The Durango Herald writes….

Officials to review licensing fees this fall

The city of Durango plans to review licensing fees for marijuana businesses after some retailers said the high fees are overly burdensome.

Colorado’s cannabis industry is less than 10 years old, which means some regulatory kinks have yet to be worked out. In 2014, Durango set marijuana license renewal fees at $8,000 per license based on city staff’s best estimates of processing costs. Now, those fees are higher than the state and county – which has raised concerns among some, but not all, cannabis businesses.

What’s more, every year Durango companies have to renew their medical and recreational marijuana licenses, each of which costs $8,000.

“There’s not really anything at the renewal, to us, that seems to warrant an $8,000 (fee) per license,” said Elizabeth Mason, director of operations at Aurum Labs, a Durango-based cannabis testing facility.

In nearby Pagosa Springs, the fee for each license is $2,000, and in unincorporated La Plata County, each license costs $3,000 to renew, according to each entity’s website. State renewals vary based on the type of company, but testing facilities and companies that sell products pay $1,800 to renew each license. The highest fee was $7,300 for medical marijuana businesses with more than 500 patients.

Both the state of Colorado and La Plata County have lowered their fees since marijuana was legalized. In 2018, business representatives met with Durango City Council to ask the city to take a look at its fees. The city started that review within the last month, staff members said.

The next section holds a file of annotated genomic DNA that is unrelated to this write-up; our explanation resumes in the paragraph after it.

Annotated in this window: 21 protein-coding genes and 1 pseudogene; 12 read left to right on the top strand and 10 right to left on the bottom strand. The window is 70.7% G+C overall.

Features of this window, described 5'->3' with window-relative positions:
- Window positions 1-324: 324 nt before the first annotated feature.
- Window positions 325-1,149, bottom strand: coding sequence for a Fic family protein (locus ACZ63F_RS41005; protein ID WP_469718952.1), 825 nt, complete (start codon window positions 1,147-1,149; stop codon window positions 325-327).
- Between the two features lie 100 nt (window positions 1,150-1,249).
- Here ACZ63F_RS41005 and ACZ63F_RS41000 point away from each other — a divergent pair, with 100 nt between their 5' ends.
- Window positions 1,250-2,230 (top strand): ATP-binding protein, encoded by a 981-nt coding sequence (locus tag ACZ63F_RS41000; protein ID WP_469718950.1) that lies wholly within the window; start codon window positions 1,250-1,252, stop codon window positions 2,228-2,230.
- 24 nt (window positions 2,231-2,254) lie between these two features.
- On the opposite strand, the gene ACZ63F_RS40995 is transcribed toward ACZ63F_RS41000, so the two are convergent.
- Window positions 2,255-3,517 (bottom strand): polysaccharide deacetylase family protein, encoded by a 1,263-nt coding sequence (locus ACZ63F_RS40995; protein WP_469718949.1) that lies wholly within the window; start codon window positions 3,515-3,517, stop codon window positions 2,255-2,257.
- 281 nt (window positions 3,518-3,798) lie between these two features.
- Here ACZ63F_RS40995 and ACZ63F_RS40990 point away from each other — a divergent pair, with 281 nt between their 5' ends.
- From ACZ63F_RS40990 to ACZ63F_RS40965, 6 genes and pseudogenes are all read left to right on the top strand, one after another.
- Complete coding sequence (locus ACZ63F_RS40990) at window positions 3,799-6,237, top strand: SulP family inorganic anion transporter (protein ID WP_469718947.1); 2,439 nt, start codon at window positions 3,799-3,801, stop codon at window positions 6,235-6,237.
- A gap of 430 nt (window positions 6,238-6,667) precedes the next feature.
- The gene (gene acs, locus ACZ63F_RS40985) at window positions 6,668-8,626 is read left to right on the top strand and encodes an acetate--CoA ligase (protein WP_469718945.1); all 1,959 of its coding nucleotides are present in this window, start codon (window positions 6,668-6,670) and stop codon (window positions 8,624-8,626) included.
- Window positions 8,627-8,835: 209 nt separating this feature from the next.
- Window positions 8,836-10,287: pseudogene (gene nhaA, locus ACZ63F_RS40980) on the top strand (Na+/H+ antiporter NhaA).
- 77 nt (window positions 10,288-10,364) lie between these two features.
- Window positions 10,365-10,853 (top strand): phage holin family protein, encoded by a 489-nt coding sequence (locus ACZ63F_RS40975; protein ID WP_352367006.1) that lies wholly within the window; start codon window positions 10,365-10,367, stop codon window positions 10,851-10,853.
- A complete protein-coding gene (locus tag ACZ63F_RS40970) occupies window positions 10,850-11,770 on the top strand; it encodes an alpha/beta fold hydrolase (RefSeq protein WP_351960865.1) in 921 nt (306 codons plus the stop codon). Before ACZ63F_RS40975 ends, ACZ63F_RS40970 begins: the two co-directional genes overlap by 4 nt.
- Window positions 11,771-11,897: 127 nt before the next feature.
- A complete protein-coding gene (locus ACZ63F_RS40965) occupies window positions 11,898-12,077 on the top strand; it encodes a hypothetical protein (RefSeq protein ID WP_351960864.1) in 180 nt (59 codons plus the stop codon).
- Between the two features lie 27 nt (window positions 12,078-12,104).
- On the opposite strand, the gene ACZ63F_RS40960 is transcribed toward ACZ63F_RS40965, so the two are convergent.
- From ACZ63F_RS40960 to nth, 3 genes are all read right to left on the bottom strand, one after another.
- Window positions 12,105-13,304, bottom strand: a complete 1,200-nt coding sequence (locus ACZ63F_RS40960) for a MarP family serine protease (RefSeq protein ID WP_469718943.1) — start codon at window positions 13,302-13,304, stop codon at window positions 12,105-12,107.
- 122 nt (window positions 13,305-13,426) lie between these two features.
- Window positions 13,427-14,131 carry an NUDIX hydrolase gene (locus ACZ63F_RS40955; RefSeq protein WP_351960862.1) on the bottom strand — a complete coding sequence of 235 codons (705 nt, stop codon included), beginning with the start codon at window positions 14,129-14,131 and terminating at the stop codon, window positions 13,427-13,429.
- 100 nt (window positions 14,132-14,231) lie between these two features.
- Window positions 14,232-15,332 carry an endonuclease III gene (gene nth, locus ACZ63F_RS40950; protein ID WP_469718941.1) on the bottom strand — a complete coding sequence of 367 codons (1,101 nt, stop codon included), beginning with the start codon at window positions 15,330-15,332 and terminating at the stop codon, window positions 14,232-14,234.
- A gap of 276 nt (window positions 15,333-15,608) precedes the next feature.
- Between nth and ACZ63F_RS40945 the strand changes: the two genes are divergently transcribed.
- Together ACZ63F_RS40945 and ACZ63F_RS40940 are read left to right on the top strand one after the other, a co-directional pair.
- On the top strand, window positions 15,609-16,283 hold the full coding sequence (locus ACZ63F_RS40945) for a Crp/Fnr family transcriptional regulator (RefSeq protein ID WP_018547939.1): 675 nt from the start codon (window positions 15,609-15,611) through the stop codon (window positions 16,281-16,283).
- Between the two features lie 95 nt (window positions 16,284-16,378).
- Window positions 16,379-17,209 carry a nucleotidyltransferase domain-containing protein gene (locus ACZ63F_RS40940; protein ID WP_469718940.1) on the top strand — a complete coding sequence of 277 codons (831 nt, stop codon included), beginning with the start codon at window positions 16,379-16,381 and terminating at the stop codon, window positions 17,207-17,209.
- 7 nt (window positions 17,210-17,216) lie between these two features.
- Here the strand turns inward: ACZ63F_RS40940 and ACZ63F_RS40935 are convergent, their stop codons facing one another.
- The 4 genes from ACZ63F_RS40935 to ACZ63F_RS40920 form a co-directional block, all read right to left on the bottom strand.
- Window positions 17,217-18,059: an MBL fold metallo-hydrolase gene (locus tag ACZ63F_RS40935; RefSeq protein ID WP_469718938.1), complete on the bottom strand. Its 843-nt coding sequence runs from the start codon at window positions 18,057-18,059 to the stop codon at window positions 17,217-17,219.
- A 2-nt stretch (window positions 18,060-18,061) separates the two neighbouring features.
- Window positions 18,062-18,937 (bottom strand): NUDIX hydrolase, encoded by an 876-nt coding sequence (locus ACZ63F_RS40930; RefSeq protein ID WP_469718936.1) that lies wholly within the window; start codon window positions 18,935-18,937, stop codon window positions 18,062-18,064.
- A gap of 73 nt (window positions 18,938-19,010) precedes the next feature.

“There really hasn’t been a delay. It’s been ongoing. Council has priorities and that’s what they look at,” said Amy Phillips, Durango city clerk.

The city’s licensing fee review process will span all the city departments involved in licensing applications, like police, community development, code enforcement and planning, staff members said. It will take place during the city’s 2021 budget development.

Mason said she never heard anything after the 2018 presentation, but when she touched base this summer, she was “really pleased” to get a quick response.

Several, not all, marijuana companies said the rates are too high.

Ken Aab, a manager at Rocky Mountain High in Durango, said the fees were fine, although they could be more in line with other businesses.

For the Green House, which operates both in Durango and Pagosa Springs, Durango’s fees cost more than its two Pagosa stores combined, said Dwayne Baird, the company’s licensing specialist.

Both companies supported a review of the licensing fees by the city of Durango.

“We’ve been asking them to review these fees for years now because they’re just a burden on top of everything else we have to deal with,” Mason said.

Marijuana businesses have faced unique financial challenges, like access to banks and credit, because the drug is not federally legal, she said.

Aurum Labs didn’t make a profit for the first two years. Its profit in the third year was $16,000, which went straight toward its renewal fees, she said. The business pays $30,000 in licensing and accreditation fees each year just to operate.

“It’s hard to have a startup company that has such high overhead, that requires very experienced people in a town that has a high cost of living anyway,” Mason said.

During the coronavirus pandemic, those existing challenges became more pronounced. The marijuana businesses also could not receive relief funding from the federal COVID-19 relief packages.

“COVID is just making an already bad situation worse,” Mason said.